Ever state may be different. You have to ask.
The rules also may change if there is a loan. I had no loan so I paid for car and was on my own for instate reg and taxes with my out of state purchase .
 


04DarkShadowGT

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Hey all. I am looking to pick up a 2017 GT350 early next year and I am getting all my ducks in a row. I currently have a 2014 GT, located in Minnesota. When I purchased this car from Illinois, I was told by the dealership that "Illinois cannot collect sales tax on behalf of Minnesota."

From what I understood from the dealer, some states allow you to roll the registration fees & tax into the car loan from CERTAIN states, and not from others. When I asked if the registration costs could be added to my loan, I was told no due to buying in IL, and registering in MN.

The GT350 I end up buying will almost certainly not be in Minnesota. I am wondering how to know whether I can roll the registration costs into the loan, or whether I'll pay them up front? On a $60K car at 6.5% sales tax rate, I'm looking at around $3900.

I would prefer to put the $3900 into my down payment instead of paying it for sales tax at the DMV.

Hoping someone can school me on how this works.
What am I missing here? Why does it matter if your $3,900 goes to pay the tax off or for a down payment? Either way the "loan amount" would be the same.
 

cerbomark

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What am I missing here? Why does it matter if your $3,900 goes to pay the tax off or for a down payment? Either way the "loan amount" would be the same.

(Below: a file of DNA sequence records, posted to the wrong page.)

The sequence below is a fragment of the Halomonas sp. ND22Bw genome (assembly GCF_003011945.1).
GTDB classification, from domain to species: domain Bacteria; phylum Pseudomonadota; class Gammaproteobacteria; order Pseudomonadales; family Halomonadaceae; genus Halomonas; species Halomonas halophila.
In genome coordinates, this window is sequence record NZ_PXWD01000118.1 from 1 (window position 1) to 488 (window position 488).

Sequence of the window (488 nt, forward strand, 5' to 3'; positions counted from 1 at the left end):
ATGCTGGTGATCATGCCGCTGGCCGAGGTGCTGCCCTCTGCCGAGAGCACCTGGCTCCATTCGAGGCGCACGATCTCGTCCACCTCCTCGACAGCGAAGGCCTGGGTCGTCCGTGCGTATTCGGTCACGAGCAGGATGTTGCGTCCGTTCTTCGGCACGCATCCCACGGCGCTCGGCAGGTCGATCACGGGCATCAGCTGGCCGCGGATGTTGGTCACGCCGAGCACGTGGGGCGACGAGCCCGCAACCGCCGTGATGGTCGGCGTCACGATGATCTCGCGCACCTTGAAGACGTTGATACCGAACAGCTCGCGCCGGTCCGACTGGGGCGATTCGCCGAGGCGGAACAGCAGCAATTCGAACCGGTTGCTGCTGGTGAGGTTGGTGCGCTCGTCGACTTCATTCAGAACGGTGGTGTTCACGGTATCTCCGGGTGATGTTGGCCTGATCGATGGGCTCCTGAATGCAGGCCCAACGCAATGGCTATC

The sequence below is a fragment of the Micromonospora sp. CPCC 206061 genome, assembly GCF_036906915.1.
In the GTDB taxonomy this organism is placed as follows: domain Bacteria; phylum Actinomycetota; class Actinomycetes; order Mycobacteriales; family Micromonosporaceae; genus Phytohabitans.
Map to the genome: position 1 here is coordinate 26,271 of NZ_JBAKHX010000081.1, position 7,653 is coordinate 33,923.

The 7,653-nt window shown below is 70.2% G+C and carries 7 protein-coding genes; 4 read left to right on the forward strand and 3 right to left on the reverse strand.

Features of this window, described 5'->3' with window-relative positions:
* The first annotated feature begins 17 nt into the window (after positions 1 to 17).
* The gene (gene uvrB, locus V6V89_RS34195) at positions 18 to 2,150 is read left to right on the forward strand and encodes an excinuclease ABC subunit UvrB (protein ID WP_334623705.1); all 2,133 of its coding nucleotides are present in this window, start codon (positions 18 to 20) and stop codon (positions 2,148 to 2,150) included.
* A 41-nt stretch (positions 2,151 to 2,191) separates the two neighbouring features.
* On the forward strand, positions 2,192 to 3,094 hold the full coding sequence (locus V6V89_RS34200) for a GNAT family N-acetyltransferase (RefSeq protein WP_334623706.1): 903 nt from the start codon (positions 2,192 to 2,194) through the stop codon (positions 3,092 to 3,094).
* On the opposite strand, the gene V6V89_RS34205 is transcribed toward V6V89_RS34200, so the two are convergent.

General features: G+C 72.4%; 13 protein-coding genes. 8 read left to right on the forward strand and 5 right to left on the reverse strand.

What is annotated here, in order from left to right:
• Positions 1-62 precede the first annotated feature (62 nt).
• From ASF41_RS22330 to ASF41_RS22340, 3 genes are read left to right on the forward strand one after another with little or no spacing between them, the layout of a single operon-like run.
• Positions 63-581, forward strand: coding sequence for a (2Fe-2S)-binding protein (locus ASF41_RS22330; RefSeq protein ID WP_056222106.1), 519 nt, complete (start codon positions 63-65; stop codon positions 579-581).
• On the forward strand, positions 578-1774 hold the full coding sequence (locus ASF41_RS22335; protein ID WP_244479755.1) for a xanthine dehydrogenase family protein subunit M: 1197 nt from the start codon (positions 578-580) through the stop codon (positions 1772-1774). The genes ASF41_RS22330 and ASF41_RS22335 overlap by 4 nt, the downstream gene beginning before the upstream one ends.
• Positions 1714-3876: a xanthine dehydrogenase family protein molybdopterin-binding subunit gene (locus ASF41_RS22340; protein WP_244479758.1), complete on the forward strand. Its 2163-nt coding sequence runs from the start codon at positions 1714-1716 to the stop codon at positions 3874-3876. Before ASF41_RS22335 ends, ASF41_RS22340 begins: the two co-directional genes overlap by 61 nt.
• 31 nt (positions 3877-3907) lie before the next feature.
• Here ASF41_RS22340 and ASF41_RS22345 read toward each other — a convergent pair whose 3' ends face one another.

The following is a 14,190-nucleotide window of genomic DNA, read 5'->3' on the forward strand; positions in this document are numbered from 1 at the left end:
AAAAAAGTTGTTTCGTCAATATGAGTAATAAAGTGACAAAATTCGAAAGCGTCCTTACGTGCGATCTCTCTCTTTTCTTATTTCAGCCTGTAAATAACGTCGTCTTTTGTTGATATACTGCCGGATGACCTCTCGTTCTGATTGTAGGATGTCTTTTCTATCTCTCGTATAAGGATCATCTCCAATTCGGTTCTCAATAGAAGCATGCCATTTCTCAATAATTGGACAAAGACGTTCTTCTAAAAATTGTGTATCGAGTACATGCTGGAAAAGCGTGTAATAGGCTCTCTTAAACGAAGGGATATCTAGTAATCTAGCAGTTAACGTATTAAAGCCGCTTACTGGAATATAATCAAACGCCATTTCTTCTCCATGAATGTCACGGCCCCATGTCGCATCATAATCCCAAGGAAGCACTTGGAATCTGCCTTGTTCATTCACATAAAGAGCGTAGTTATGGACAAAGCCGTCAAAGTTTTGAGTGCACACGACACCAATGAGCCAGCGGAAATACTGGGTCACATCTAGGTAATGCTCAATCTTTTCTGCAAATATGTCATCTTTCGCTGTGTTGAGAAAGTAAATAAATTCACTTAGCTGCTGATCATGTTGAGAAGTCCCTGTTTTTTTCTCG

I asked him same question on the first response ???
 

Lgb0250

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What am I missing here? Why does it matter if your $3,900 goes to pay the tax off or for a down payment? Either way the "loan amount" would be the same.
I asked him same question on the first response ???
Probably has something to do with the purchase order and his retail financing. If the state he buys in won’t pay the sales tax where he is going to register it, he will have to come up with the tax money when he registers it. So if his lender is requiring 10% down and the purchase order only shows the 60000 he needs 6000 + the 3900 when he goes to register it. Total 9900 out of pocket.

if the dealer does pay the tax then the purchase order is going to show 60000 + 3900 tax = 63900 - 10% down leaves him only 6390 out of pocket. Big difference in up front fees if not financed.

most dealers now do everything electronically and deal with every state. I would suggest the OP ask upfront what the p9licy is and steer clear of dealers that don’t. I bough5 my last vehicle in MD and had no problem wi5h them handling my SC registration.
 

Wingnutzz

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Absolutely. Just spent time today educating my salesman on taxes. I’m in a different county and city (Teller and Woodland Park vs ElPaso and Colorado Springs) than the dealer. Gets even more complicated as the WP tax on a vehicle is different than general merchandise. Our Teller County Clerk and Recorder Motor Vehicle Office is very good and has it all listed on their web site. But it is crazy the different rates and rules for so many jurisdictions! BTW, picking up my car tomorrow morning. No surprises. Price Protection discounted, my $1000 Order rebate. Soft sale on additions, but I passed! 😁😁😁. All seems to be as expected. Will know for sure tomorrow!